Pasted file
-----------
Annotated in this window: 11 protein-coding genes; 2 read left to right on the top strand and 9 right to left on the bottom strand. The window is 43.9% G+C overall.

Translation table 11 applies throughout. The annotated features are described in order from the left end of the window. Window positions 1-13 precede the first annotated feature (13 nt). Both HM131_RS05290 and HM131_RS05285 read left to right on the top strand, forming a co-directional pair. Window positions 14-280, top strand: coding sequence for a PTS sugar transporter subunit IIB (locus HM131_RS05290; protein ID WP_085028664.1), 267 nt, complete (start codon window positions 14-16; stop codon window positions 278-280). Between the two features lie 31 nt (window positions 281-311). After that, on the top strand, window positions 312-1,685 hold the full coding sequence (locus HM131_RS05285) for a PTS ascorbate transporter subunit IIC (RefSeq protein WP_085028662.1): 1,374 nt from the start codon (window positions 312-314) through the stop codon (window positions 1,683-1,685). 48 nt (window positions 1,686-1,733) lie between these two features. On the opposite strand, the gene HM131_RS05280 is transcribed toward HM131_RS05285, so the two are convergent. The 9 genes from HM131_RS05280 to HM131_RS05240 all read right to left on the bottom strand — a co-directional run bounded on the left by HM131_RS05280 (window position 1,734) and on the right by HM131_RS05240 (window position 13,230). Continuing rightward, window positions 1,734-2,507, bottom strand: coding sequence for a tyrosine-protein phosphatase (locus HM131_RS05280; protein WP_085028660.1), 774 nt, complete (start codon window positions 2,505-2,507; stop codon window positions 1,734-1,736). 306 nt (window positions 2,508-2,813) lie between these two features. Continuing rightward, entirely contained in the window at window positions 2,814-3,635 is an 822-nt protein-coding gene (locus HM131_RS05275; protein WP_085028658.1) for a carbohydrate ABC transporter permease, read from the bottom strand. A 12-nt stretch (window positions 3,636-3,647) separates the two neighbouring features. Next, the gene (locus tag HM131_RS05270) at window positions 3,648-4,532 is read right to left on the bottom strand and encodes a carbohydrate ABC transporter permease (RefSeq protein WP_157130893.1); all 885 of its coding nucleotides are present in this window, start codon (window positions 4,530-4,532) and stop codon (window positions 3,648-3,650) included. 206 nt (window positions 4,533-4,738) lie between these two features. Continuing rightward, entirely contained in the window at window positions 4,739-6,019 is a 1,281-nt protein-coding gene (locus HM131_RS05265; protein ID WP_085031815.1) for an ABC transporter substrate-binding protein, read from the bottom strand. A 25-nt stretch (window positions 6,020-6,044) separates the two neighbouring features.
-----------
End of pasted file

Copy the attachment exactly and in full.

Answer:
Annotated in this window: 11 protein-coding genes; 2 read left to right on the top strand and 9 right to left on the bottom strand. The window is 43.9% G+C overall.

Translation table 11 applies throughout. The annotated features are described in order from the left end of the window. Window positions 1-13 precede the first annotated feature (13 nt). Both HM131_RS05290 and HM131_RS05285 read left to right on the top strand, forming a co-directional pair. Window positions 14-280, top strand: coding sequence for a PTS sugar transporter subunit IIB (locus HM131_RS05290; protein ID WP_085028664.1), 267 nt, complete (start codon window positions 14-16; stop codon window positions 278-280). Between the two features lie 31 nt (window positions 281-311). After that, on the top strand, window positions 312-1,685 hold the full coding sequence (locus HM131_RS05285) for a PTS ascorbate transporter subunit IIC (RefSeq protein WP_085028662.1): 1,374 nt from the start codon (window positions 312-314) through the stop codon (window positions 1,683-1,685). 48 nt (window positions 1,686-1,733) lie between these two features. On the opposite strand, the gene HM131_RS05280 is transcribed toward HM131_RS05285, so the two are convergent. The 9 genes from HM131_RS05280 to HM131_RS05240 all read right to left on the bottom strand — a co-directional run bounded on the left by HM131_RS05280 (window position 1,734) and on the right by HM131_RS05240 (window position 13,230). Continuing rightward, window positions 1,734-2,507, bottom strand: coding sequence for a tyrosine-protein phosphatase (locus HM131_RS05280; protein WP_085028660.1), 774 nt, complete (start codon window positions 2,505-2,507; stop codon window positions 1,734-1,736). 306 nt (window positions 2,508-2,813) lie between these two features. Continuing rightward, entirely contained in the window at window positions 2,814-3,635 is an 822-nt protein-coding gene (locus HM131_RS05275; protein WP_085028658.1) for a carbohydrate ABC transporter permease, read from the bottom strand. A 12-nt stretch (window positions 3,636-3,647) separates the two neighbouring features. Next, the gene (locus tag HM131_RS05270) at window positions 3,648-4,532 is read right to left on the bottom strand and encodes a carbohydrate ABC transporter permease (RefSeq protein WP_157130893.1); all 885 of its coding nucleotides are present in this window, start codon (window positions 4,530-4,532) and stop codon (window positions 3,648-3,650) included. 206 nt (window positions 4,533-4,738) lie between these two features. Continuing rightward, entirely contained in the window at window positions 4,739-6,019 is a 1,281-nt protein-coding gene (locus HM131_RS05265; protein ID WP_085031815.1) for an ABC transporter substrate-binding protein, read from the bottom strand. A 25-nt stretch (window positions 6,020-6,044) separates the two neighbouring features.